Karen Ernst, who leads a group called Voices for Vaccines, told Recode that against the backdrop of the pandemic, anti-vaccine messaging appears to have expanded into broader communities, like those focused on organizing against mask-wearing and lockdown measures. “I hold Facebook hugely responsible,” she told Recode, in regard to the proliferation of anti-vaccine communities online. “They have been really derelict.”
Lindenberger said that to this day, Facebook remains the place where his mom gets “almost 99 percent” of the vaccine misinformation she brings up, and she remains an active member of anti-vaccine groups on the platform. He says he struggles to trust any of Facebook’s pledges.
Facebook’s new rules may not be enough to combat deep-seated vaccine hesitancy
As part of its global vaccine effort — and in response to growing concern that misinformation could make people hesitant to receive the Covid-19 vaccine — Facebook has banned common strains of general vaccine misinformation. It consulted with groups like the WHO to come up with a list of specific vaccine claims users are not allowed to make, like the idea that measles can’t kill people or that vaccines cause autism. (In October 2020, Facebook had made a more limited pledge to ban ads that discourage getting vaccinated.)
Facebook said it has consulted with more than 60 health authorities and experts to design its policies. “For years, we’ve been working to stop misinformation on Facebook by reaching as many people as possible with accurate information about vaccines, removing content that breaks our rules, and reducing the distribution of false information,” Dani Lever, a spokesperson for Facebook, told Recode.
Between March and October of last year, the company removed 12 million instances of content that violate its ban on Covid-19 misinformation that could lead to imminent physical harm. Since its new policies were announced in February, the company has removed another 2 million false claims about Covid-19 and vaccines.
But experts told Recode that Facebook’s stronger rules against misinformation won’t be enough to fully address its anti-vaccine problem.
Facebook isn’t solely responsible for anti-vaccine ideology, which is as old as vaccination itself. And Facebook doesn’t have the unilateral power to stop anti-vaccine content. But the experts Recode spoke to said Facebook should have taken — or still can take — several key steps to make the conversation surrounding vaccines on Facebook healthier.
“They’ve already got rules in place — they just don’t enforce them,” Imran Ahmed, the CEO of the Center for Countering Digital Hate, told Recode. A study by his organization found that of more than 500 anti-vaccine posts reported to Facebook by volunteers as misinformation, less than 6 percent were eventually removed or flagged by the platform. He says that a more effective action Facebook could take is deplatforming anti-vaccine entrepreneurs and influencers who remain on the site.
“People are really great at creating workarounds,” Kolina Koltai, a vaccine misinformation-focused postdoctoral scholar at the University of Washington, told Recode, noting that she’s still able to find misinformation and anti-vaccine Facebook groups. Koltai pointed out that although Facebook in February finally removed the Instagram page of Robert F. Kennedy Jr., his Facebook profile — where he has more than 200,000 followers — remains up. Facebook says that just because someone’s account is disabled on one of its platforms doesn’t automatically mean that their account on another service is disabled, since these accounts may post different content.
“Saying that, ‘well, we’re removing false claims and that’s going to solve the problem’ — it’s barely scratching the surface of what’s going on here,” said David Broniatowski, a professor at George Washington University who has studied anti-vaccination communities online. He notes that often, anti-vaccine groups form communities by organizing around “health freedom” and against certain government policies encouraging or requiring vaccination, and don’t necessarily focus on scientific claims about vaccines’ efficacy.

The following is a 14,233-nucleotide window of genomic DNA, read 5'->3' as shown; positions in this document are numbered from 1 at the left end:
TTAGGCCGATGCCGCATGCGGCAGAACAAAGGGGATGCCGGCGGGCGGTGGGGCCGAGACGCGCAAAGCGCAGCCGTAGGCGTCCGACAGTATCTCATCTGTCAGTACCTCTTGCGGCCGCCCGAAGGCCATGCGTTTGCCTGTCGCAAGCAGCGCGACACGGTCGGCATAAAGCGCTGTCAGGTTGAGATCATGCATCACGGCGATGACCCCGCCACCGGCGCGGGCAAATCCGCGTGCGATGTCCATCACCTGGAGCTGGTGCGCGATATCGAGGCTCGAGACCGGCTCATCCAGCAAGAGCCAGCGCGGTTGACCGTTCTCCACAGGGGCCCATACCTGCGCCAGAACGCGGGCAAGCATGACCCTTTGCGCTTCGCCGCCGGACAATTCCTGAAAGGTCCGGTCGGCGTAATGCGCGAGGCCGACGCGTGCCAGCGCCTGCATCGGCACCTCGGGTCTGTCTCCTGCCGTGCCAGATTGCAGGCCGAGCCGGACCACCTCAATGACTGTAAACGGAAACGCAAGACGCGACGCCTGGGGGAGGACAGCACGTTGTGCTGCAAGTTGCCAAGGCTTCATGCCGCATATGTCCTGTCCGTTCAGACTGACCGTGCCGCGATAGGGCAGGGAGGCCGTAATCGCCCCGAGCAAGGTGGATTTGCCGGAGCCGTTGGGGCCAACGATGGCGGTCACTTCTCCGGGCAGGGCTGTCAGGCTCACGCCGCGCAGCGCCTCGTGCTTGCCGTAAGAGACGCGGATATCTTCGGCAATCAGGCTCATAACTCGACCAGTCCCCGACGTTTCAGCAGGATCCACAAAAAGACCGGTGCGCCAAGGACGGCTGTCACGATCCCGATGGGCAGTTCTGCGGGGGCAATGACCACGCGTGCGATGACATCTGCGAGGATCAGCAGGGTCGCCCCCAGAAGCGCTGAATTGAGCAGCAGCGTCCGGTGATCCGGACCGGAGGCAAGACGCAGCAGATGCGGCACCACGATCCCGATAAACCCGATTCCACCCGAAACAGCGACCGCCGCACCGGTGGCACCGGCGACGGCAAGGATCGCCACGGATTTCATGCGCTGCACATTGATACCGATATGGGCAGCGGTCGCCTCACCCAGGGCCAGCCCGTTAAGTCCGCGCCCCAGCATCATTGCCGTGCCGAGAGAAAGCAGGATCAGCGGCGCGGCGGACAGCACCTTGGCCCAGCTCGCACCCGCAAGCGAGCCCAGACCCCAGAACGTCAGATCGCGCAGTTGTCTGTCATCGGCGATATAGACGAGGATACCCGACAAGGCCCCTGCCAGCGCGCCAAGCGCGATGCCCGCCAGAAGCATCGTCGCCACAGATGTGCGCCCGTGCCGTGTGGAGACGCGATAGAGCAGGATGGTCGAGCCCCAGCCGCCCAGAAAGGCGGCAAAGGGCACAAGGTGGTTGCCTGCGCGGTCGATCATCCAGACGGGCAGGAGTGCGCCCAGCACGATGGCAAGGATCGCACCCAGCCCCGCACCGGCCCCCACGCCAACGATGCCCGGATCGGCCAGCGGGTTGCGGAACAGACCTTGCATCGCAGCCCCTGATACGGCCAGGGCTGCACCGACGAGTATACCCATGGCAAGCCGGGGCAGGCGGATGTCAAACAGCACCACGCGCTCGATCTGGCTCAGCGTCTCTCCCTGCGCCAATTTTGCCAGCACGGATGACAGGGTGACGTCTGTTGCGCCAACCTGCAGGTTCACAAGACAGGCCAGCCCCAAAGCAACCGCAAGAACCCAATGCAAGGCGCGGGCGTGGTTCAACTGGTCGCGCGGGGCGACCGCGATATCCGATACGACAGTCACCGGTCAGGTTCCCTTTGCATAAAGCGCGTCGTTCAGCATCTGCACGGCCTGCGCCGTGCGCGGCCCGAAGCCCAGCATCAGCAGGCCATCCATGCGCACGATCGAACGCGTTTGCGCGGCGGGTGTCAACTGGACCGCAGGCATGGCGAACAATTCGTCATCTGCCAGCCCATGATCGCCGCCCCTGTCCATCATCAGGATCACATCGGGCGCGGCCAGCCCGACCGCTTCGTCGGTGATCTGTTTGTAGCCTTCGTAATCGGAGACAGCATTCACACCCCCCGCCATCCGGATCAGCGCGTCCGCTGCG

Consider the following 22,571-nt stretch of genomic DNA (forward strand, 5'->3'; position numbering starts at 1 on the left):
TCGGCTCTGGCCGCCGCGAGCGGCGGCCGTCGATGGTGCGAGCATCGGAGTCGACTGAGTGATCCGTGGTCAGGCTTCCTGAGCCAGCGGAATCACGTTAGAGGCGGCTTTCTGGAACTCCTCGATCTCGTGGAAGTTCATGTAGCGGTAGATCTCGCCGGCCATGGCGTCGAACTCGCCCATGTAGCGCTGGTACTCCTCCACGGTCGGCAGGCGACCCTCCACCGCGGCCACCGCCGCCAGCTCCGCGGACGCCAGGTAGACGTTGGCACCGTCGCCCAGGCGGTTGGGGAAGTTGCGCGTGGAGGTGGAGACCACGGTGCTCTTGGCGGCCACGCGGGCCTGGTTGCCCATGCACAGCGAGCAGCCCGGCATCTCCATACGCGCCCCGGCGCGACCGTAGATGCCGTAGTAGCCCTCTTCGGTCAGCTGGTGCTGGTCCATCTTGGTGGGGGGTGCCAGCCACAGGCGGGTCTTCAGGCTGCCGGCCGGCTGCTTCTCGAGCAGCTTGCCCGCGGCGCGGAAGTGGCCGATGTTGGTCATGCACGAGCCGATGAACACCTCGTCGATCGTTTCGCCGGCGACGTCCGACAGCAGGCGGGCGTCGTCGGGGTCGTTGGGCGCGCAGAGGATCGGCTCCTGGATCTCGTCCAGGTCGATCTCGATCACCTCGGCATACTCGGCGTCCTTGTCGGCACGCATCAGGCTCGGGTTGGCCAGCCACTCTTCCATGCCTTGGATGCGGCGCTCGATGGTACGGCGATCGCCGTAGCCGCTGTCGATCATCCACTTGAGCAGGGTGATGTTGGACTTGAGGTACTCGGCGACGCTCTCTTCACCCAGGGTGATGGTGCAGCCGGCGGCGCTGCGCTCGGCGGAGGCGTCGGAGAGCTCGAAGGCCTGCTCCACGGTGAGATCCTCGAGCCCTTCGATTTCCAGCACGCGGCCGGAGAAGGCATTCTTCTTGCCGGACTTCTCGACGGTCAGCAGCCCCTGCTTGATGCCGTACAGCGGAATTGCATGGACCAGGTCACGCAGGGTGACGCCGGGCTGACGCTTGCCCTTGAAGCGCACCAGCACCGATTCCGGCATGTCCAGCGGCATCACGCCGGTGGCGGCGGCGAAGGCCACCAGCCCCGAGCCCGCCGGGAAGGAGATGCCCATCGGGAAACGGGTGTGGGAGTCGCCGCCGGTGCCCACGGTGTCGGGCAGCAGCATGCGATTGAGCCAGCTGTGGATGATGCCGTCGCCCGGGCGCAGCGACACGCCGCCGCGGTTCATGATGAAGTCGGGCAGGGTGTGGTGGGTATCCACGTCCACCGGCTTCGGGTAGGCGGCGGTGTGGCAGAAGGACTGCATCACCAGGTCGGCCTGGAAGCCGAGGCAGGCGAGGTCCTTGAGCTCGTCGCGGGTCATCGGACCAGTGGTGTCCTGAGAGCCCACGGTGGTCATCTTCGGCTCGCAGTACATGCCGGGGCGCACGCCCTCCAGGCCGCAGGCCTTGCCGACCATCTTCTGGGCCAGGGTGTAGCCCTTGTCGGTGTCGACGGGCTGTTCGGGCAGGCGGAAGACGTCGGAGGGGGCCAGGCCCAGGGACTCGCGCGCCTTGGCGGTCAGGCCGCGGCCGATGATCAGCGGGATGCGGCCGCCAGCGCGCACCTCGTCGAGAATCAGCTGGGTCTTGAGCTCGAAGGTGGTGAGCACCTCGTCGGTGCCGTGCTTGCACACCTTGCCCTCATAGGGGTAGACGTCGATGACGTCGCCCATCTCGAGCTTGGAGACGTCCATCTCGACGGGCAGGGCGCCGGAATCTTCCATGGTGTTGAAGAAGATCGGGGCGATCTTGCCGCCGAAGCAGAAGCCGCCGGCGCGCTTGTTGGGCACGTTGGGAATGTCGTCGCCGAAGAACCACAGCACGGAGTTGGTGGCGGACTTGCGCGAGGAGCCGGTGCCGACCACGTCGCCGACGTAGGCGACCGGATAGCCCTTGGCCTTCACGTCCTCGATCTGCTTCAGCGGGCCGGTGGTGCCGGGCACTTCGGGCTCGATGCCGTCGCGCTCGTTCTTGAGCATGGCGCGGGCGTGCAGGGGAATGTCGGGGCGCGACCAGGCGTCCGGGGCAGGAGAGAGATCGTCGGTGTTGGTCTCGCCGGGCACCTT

Two days after Facebook announced it would launch a global inoculation campaign, Ernst, of Voices for Vaccines, says she was able to find a six-hour-old post from a woman asking whether she should purposely expose her children to chickenpox — an illness with potentially severe complications — in a well-known anti-vaccine group. Ernst says Facebook needs a better way to report people who might be putting their children in danger.
But more broadly, experts told Recode that focusing on a particular set of claims that Facebook has deemed false and worthy of removal won’t truly combat vaccine hesitancy. Facebook does not operate in a vacuum, they argue, and spreaders of anti-vaccine content can use Facebook to find an audience, and direct them to even worse content off the platform.
At the same time, pro-vaccine advocates who do outreach to vaccine-hesitant people now fear that Facebook’s takedown algorithms won’t be sensitive enough to understand the nuances of how people talk about vaccines, and so they might sometimes remove good vaccine information shared on the site. It has happened before: In 2019, for instance, Facebook’s algorithms appeared to erroneously remove pro-vaccine content launched by the Minnesota Hospital Association as it tried to better monitor vaccine content on its site.
Facebook has acknowledged the murky lines the company’s vaccine policies can raise. “[I]f your neighbor shares their personal experience of feeling sick beyond the normal side effects after getting a vaccine, is their Facebook post supposed to be removed?” wrote the company’s head of health in an op-ed this month. “There’s no perfect solution for this.”
Still, Facebook’s recent efforts are a good thing, even if the challenge of effectively beating back anti-vaccine narratives on social media can be very difficult. Wendy Sue Swanson, a pediatrician who has been writing about vaccines online since 2009, and who has met with Facebook, says that Facebook’s campaign appears to be “a multi-pronged approach” that includes tackling vaccine misinformation, but also access and distribution.
“We should be applauding and helping in these efforts, not only criticizing these efforts,” she says. She emphasized that people who know the benefits of vaccines must amplify accurate pro-vaccine information in order to truly counteract vaccine hesitancy.
“[It’s] really easy for me to just share something that’s not true,” Swanson told Recode. “[It’s] really hard for me to dissect that, and then re-prove to you an opposite opinion using facts, particularly because facts aren’t emotional, and typically lives are.”